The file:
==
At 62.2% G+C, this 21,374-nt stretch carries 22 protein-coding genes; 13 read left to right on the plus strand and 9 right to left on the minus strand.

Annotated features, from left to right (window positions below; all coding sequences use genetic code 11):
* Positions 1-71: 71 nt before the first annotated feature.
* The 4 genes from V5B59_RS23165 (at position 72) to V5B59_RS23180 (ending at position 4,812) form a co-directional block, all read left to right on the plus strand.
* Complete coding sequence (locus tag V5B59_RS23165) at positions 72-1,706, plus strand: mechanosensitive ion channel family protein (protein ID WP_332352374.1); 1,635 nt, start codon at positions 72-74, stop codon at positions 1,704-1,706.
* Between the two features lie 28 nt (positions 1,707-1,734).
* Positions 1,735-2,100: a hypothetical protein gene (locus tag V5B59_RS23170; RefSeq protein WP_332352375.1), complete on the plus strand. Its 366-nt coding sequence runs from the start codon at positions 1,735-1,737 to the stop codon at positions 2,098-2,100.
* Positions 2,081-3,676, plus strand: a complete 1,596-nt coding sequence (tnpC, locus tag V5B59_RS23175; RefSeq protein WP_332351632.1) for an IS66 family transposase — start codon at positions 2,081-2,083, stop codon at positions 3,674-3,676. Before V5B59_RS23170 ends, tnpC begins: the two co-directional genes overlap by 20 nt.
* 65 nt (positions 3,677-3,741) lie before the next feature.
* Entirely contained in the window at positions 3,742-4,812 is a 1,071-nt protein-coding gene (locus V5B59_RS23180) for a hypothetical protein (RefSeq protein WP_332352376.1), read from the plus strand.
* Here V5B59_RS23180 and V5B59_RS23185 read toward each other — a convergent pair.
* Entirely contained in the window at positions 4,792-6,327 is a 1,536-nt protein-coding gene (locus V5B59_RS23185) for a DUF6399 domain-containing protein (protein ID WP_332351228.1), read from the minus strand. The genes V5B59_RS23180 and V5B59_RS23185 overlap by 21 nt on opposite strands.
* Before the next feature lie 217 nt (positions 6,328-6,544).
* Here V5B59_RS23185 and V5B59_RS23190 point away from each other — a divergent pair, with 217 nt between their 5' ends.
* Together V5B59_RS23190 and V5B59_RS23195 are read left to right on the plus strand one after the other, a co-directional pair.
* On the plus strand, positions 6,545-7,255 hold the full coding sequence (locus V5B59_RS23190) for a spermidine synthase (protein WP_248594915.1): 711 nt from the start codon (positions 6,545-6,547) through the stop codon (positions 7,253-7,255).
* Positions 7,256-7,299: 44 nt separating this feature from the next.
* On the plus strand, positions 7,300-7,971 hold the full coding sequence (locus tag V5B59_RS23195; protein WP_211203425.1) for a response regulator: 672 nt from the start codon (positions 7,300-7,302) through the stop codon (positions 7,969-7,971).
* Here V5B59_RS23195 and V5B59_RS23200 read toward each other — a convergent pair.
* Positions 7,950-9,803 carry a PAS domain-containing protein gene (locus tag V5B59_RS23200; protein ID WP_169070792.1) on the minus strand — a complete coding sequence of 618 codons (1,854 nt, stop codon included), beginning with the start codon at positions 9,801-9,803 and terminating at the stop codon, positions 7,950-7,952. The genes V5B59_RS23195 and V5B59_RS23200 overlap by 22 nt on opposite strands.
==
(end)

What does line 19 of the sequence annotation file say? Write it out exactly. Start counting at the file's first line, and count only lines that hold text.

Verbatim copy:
* Here V5B59_RS23195 and V5B59_RS23200 read toward each other — a convergent pair.